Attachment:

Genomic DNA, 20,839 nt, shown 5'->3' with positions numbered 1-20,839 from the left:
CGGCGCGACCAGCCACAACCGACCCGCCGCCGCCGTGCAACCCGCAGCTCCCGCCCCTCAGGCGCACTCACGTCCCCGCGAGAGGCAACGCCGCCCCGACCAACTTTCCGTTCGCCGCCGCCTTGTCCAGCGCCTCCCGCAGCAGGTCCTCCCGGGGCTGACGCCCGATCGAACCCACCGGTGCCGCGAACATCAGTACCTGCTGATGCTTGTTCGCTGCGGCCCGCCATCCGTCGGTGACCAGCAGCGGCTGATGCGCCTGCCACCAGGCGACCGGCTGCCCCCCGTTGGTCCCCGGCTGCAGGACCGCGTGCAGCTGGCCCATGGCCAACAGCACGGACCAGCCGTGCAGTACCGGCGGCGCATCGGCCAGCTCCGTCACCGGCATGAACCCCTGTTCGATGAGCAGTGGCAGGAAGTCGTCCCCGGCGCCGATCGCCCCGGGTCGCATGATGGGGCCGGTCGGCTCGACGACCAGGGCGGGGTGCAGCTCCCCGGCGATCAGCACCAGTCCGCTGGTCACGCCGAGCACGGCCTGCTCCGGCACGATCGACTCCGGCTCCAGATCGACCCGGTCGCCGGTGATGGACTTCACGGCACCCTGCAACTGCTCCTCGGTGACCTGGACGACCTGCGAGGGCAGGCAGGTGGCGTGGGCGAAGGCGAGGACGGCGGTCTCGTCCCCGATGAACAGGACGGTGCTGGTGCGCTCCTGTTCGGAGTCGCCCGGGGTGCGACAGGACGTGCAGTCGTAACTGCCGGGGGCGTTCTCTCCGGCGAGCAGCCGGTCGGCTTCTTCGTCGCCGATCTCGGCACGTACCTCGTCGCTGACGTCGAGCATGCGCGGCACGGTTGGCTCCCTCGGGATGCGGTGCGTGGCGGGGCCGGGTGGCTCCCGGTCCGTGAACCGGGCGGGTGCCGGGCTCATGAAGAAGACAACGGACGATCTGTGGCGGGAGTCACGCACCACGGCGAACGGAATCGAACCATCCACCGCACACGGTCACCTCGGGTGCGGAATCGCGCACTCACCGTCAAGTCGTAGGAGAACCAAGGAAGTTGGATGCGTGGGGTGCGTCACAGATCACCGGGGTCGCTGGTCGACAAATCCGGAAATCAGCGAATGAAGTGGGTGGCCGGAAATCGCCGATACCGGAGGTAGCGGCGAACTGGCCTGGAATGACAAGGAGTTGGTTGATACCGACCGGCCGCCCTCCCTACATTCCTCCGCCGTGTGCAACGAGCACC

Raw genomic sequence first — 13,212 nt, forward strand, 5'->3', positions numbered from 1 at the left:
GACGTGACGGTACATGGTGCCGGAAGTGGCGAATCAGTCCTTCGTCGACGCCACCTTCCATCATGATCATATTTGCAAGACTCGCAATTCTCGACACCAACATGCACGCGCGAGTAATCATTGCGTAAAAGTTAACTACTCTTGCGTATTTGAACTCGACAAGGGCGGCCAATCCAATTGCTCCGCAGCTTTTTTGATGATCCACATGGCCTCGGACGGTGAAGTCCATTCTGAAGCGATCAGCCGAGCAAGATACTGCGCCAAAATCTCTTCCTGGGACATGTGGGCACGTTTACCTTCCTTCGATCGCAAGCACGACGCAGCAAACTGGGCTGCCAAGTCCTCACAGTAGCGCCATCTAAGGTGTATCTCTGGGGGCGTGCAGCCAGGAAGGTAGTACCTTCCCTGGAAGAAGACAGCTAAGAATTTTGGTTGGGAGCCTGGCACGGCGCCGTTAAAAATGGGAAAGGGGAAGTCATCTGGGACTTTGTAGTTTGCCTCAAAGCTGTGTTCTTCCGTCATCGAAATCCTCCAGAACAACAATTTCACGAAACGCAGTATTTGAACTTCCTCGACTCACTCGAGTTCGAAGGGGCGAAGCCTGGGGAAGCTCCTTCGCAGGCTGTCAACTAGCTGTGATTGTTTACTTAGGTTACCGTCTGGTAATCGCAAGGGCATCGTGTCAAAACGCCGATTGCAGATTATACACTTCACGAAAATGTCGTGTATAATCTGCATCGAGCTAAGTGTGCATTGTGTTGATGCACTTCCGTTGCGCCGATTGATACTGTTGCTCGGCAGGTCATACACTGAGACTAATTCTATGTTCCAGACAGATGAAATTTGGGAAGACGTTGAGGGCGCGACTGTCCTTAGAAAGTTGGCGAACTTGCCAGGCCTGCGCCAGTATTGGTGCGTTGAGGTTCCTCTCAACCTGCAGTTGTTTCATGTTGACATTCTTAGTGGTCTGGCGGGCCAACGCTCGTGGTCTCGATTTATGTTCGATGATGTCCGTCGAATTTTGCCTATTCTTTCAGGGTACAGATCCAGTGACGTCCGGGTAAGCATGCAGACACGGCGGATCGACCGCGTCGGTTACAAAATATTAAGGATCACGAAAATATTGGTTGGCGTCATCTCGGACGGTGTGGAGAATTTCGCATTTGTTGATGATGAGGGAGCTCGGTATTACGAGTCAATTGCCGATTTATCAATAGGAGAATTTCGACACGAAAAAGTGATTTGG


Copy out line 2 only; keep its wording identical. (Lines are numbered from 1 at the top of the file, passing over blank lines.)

CGGCGCGACCAGCCACAACCGACCCGCCGCCGCCGTGCAACCCGCAGCTCCCGCCCCTCAGGCGCACTCACGTCCCCGCGAGAGGCAACGCCGCCCCGACCAACTTTCCGTTCGCCGCCGCCTTGTCCAGCGCCTCCCGCAGCAGGTCCTCCCGGGGCTGACGCCCGATCGAACCCACCGGTGCCGCGAACATCAGTACCTGCTGATGCTTGTTCGCTGCGGCCCGCCATCCGTCGGTGACCAGCAGCGGCTGATGCGCCTGCCACCAGGCGACCGGCTGCCCCCCGTTGGTCCCCGGCTGCAGGACCGCGTGCAGCTGGCCCATGGCCAACAGCACGGACCAGCCGTGCAGTACCGGCGGCGCATCGGCCAGCTCCGTCACCGGCATGAACCCCTGTTCGATGAGCAGTGGCAGGAAGTCGTCCCCGGCGCCGATCGCCCCGGGTCGCATGATGGGGCCGGTCGGCTCGACGACCAGGGCGGGGTGCAGCTCCCCGGCGATCAGCACCAGTCCGCTGGTCACGCCGAGCACGGCCTGCTCCGGCACGATCGACTCCGGCTCCAGATCGACCCGGTCGCCGGTGATGGACTTCACGGCACCCTGCAACTGCTCCTCGGTGACCTGGACGACCTGCGAGGGCAGGCAGGTGGCGTGGGCGAAGGCGAGGACGGCGGTCTCGTCCCCGATGAACAGGACGGTGCTGGTGCGCTCCTGTTCGGAGTCGCCCGGGGTGCGACAGGACGTGCAGTCGTAACTGCCGGGGGCGTTCTCTCCGGCGAGCAGCCGGTCGGCTTCTTCGTCGCCGATCTCGGCACGTACCTCGTCGCTGACGTCGAGCATGCGCGGCACGGTTGGCTCCCTCGGGATGCGGTGCGTGGCGGGGCCGGGTGGCTCCCGGTCCGTGAACCGGGCGGGTGCCGGGCTCATGAAGAAGACAACGGACGATCTGTGGCGGGAGTCACGCACCACGGCGAACGGAATCGAACCATCCACCGCACACGGTCACCTCGGGTGCGGAATCGCGCACTCACCGTCAAGTCGTAGGAGAACCAAGGAAGTTGGATGCGTGGGGTGCGTCACAGATCACCGGGGTCGCTGGTCGACAAATCCGGAAATCAGCGAATGAAGTGGGTGGCCGGAAATCGCCGATACCGGAGGTAGCGGCGAACTGGCCTGGAATGACAAGGAGTTGGTTGATACCGACCGGCCGCCCTCCCTACATTCCTCCGCCGTGTGCAACGAGCACC